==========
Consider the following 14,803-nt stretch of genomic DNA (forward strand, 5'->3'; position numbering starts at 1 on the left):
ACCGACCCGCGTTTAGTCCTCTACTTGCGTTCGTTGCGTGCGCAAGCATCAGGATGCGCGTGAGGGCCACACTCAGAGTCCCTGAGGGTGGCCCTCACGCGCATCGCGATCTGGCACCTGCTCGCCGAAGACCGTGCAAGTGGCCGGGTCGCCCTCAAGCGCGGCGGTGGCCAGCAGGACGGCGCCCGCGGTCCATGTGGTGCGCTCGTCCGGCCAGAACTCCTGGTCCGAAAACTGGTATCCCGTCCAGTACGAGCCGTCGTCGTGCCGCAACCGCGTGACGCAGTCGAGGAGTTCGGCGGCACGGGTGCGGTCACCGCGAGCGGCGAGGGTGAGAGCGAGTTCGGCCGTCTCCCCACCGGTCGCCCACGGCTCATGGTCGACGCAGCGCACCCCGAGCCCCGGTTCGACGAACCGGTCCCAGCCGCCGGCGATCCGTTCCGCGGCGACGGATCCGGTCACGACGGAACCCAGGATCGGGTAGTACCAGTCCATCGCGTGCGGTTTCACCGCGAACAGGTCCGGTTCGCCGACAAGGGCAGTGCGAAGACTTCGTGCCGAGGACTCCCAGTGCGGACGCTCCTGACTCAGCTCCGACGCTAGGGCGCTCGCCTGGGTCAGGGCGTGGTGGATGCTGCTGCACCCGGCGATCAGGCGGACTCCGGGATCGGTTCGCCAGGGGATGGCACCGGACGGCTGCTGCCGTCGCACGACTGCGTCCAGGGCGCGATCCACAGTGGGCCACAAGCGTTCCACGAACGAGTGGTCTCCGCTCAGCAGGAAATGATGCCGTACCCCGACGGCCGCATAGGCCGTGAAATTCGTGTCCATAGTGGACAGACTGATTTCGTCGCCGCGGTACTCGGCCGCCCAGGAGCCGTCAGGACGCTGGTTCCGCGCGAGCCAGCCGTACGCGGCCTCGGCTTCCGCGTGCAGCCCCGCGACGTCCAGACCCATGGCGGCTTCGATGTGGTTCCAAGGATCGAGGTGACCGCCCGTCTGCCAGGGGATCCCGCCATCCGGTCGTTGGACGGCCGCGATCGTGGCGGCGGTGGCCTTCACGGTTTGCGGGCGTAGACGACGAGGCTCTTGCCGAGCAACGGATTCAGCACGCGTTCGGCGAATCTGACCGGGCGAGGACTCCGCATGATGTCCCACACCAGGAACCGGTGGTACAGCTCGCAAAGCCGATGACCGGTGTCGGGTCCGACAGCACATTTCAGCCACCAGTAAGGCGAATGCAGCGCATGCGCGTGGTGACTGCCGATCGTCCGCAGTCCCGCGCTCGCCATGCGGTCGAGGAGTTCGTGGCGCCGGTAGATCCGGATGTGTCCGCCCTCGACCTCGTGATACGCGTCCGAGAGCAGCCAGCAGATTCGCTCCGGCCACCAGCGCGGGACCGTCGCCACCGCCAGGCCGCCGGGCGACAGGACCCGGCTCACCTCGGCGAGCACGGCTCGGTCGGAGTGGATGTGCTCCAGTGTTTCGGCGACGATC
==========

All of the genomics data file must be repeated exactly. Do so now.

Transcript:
Consider the following 14,803-nt stretch of genomic DNA (forward strand, 5'->3'; position numbering starts at 1 on the left):
ACCGACCCGCGTTTAGTCCTCTACTTGCGTTCGTTGCGTGCGCAAGCATCAGGATGCGCGTGAGGGCCACACTCAGAGTCCCTGAGGGTGGCCCTCACGCGCATCGCGATCTGGCACCTGCTCGCCGAAGACCGTGCAAGTGGCCGGGTCGCCCTCAAGCGCGGCGGTGGCCAGCAGGACGGCGCCCGCGGTCCATGTGGTGCGCTCGTCCGGCCAGAACTCCTGGTCCGAAAACTGGTATCCCGTCCAGTACGAGCCGTCGTCGTGCCGCAACCGCGTGACGCAGTCGAGGAGTTCGGCGGCACGGGTGCGGTCACCGCGAGCGGCGAGGGTGAGAGCGAGTTCGGCCGTCTCCCCACCGGTCGCCCACGGCTCATGGTCGACGCAGCGCACCCCGAGCCCCGGTTCGACGAACCGGTCCCAGCCGCCGGCGATCCGTTCCGCGGCGACGGATCCGGTCACGACGGAACCCAGGATCGGGTAGTACCAGTCCATCGCGTGCGGTTTCACCGCGAACAGGTCCGGTTCGCCGACAAGGGCAGTGCGAAGACTTCGTGCCGAGGACTCCCAGTGCGGACGCTCCTGACTCAGCTCCGACGCTAGGGCGCTCGCCTGGGTCAGGGCGTGGTGGATGCTGCTGCACCCGGCGATCAGGCGGACTCCGGGATCGGTTCGCCAGGGGATGGCACCGGACGGCTGCTGCCGTCGCACGACTGCGTCCAGGGCGCGATCCACAGTGGGCCACAAGCGTTCCACGAACGAGTGGTCTCCGCTCAGCAGGAAATGATGCCGTACCCCGACGGCCGCATAGGCCGTGAAATTCGTGTCCATAGTGGACAGACTGATTTCGTCGCCGCGGTACTCGGCCGCCCAGGAGCCGTCAGGACGCTGGTTCCGCGCGAGCCAGCCGTACGCGGCCTCGGCTTCCGCGTGCAGCCCCGCGACGTCCAGACCCATGGCGGCTTCGATGTGGTTCCAAGGATCGAGGTGACCGCCCGTCTGCCAGGGGATCCCGCCATCCGGTCGTTGGACGGCCGCGATCGTGGCGGCGGTGGCCTTCACGGTTTGCGGGCGTAGACGACGAGGCTCTTGCCGAGCAACGGATTCAGCACGCGTTCGGCGAATCTGACCGGGCGAGGACTCCGCATGATGTCCCACACCAGGAACCGGTGGTACAGCTCGCAAAGCCGATGACCGGTGTCGGGTCCGACAGCACATTTCAGCCACCAGTAAGGCGAATGCAGCGCATGCGCGTGGTGACTGCCGATCGTCCGCAGTCCCGCGCTCGCCATGCGGTCGAGGAGTTCGTGGCGCCGGTAGATCCGGATGTGTCCGCCCTCGACCTCGTGATACGCGTCCGAGAGCAGCCAGCAGATTCGCTCCGGCCACCAGCGCGGGACCGTCGCCACCGCCAGGCCGCCGGGCGACAGGACCCGGCTCACCTCGGCGAGCACGGCTCGGTCGGAGTGGATGTGCTCCAGTGTTTCGGCGACGATC